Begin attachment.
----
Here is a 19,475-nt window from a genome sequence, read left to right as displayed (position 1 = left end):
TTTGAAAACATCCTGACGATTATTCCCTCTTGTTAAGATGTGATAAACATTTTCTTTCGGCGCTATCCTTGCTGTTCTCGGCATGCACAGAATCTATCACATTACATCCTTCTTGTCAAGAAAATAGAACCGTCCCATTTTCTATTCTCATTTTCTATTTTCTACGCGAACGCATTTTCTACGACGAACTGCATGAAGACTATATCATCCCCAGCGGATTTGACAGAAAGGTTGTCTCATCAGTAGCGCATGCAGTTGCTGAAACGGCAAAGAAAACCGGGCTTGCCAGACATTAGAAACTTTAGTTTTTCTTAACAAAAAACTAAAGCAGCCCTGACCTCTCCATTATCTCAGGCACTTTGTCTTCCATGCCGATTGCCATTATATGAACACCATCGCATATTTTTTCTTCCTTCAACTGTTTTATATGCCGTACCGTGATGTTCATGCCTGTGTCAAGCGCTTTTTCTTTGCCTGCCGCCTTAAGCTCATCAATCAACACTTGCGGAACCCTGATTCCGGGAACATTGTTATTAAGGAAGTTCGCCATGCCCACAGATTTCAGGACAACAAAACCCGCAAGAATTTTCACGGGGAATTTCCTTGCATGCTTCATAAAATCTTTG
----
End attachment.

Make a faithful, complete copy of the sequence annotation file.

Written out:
Here is a 19,475-nt window from a genome sequence, read left to right as displayed (position 1 = left end):
TTTGAAAACATCCTGACGATTATTCCCTCTTGTTAAGATGTGATAAACATTTTCTTTCGGCGCTATCCTTGCTGTTCTCGGCATGCACAGAATCTATCACATTACATCCTTCTTGTCAAGAAAATAGAACCGTCCCATTTTCTATTCTCATTTTCTATTTTCTACGCGAACGCATTTTCTACGACGAACTGCATGAAGACTATATCATCCCCAGCGGATTTGACAGAAAGGTTGTCTCATCAGTAGCGCATGCAGTTGCTGAAACGGCAAAGAAAACCGGGCTTGCCAGACATTAGAAACTTTAGTTTTTCTTAACAAAAAACTAAAGCAGCCCTGACCTCTCCATTATCTCAGGCACTTTGTCTTCCATGCCGATTGCCATTATATGAACACCATCGCATATTTTTTCTTCCTTCAACTGTTTTATATGCCGTACCGTGATGTTCATGCCTGTGTCAAGCGCTTTTTCTTTGCCTGCCGCCTTAAGCTCATCAATCAACACTTGCGGAACCCTGATTCCGGGAACATTGTTATTAAGGAAGTTCGCCATGCCCACAGATTTCAGGACAACAAAACCCGCAAGAATTTTCACGGGGAATTTCCTTGCATGCTTCATAAAATCTTTG